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In Brief


FedEx reports loss, has downbeat forecast

FedEx Corp. reported a fourth-quarter loss Wednesday and offered a gloomy outlook as it wrestles with a slumping U.S. economy beset by soaring fuel costs and falling prices for homes.

FedEx predicted 2009 earnings of $4.75 to $5.25 per share, below Wall Street expectations of $5.92 a share. The international package delivery company expects to earn 80 cents to $1 per share in the first quarter of the current fiscal year. Analysts forecast $1.27 per share.

FedEx lost $241 million, or 78 cents a share, for its fourth quarter ended May 31, reversing a profit of $610 million, or $1.96 per share, a year earlier.

Excluding one-time charges, FedEx earned $1.45 per share for the fourth quarter.

Analysts polled by Thomson Financial expected $1.47 per share

Revenue rose 7.9 percent to $9.87 billion from $9.15 billion.


Oil prices increase on news of possible strike

Oil prices rose Wednesday, rebounding from earlier losses on reports that Nigerian oil workers are about to strike and as investors focused on a surprise decline in gasoline inventories last week.

Retail gasoline prices slipped slightly for a second day, a sign that falling demand may be affecting prices and that prices at the pump may have caught up to crude oil’s latest record advance.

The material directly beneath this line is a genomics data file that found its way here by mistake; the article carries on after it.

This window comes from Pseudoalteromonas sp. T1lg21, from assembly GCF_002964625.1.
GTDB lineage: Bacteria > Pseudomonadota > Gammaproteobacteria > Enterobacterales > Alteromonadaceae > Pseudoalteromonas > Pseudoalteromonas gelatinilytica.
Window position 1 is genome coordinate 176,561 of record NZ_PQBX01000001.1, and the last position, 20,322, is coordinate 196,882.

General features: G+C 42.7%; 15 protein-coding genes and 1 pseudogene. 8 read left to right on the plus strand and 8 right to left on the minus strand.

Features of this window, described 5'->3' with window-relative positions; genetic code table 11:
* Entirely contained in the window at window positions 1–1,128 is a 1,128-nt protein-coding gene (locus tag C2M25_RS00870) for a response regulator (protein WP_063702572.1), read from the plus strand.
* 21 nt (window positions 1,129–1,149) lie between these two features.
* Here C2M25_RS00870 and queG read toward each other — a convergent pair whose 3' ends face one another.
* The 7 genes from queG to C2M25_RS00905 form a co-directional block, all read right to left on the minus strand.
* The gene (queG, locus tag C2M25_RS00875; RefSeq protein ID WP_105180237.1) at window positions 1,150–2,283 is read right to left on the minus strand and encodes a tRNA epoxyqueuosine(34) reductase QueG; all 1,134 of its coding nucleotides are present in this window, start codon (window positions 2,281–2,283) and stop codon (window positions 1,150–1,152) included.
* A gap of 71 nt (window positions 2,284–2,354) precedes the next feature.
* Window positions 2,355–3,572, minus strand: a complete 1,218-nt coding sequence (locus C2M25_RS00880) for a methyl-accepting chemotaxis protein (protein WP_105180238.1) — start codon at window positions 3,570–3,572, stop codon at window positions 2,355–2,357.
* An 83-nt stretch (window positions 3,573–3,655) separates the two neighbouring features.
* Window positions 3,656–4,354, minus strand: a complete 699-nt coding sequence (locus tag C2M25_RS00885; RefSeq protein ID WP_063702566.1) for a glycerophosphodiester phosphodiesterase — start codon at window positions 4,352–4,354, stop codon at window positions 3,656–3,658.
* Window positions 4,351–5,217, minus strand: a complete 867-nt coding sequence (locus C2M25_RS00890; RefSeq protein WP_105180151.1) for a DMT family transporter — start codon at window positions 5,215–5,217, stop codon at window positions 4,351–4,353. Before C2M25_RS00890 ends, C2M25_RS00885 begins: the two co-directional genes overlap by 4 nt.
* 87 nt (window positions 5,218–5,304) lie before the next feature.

Light, sweet crude rose $2.67 to settle at $136.68 on the New York Mercantile Exchange.

At the pump, the average national price of a gallon of gasoline slipped 0.3 cents overnight to $4.075 a gallon, a survey of stations by AAA and the Oil Price Information Service shows.

In Las Vegas, a gallon of regular self-serve unleaded gasoline was a record $4.272 on Wednesday, AAA said in its Daily Fuel Gauge report.

The price is up 19.7 percent from $3.699 a week ago and up 36.4 percent from $3.131 a month ago, AAA said.

Allegiant Travel chief expects quarterly profit

Allegiant Travel Co., the parent of Allegiant Air, which flies passengers from small cities to vacation destinations, will earn a profit this quarter, Chief Executive Officer Maurice Gallagher Jr. said.

Gallagher, speaking at a Merrill Lynch & Co. conference in New York on Wednesday, didn’t provide specifics. Analysts polled by Bloomberg News expect the company to earn 17 cents a share.

Rising fuel costs will erode Allegiant’s operating margin below the first quarter’s 10.8 percent, Gallagher said.

Allegiant had a second-quarter profit of 49 cents a share a year ago, and an operating margin of 16 percent.


Chief: Kroger to pay $16 million settlement

In a memo to employees sent Tuesday, the head of Kroger Co. told employees that the grocery chain has agreed to pay $16 million to settle a racial discrimination and harassment lawsuit.

The lawsuit claimed Kroger blocks the promotions of black employees and pays them less than white workers. A judge has yet to approve any agreement in the suit, which was filed in 2001 in U.S. District Court in Louisville, Ky., on behalf of 12 black workers in six states.

In the memo, Chairman and Chief Executive David Dillon said the money will be placed in a fund and disbursed among black employees who meet certain criteria.

The memo says there was no finding that the Cincinnati-based Kroger engaged in discrimination.


Washington Mutual to shift mortgage business

Washington Mutual said Wednesday it would stop offering two types of mortgage products as part of a shift in its mortgage business.

The nation’s largest thrift said it would no longer offer negative amortizing loan products and will also end its WaMu Mortgage Plus loan.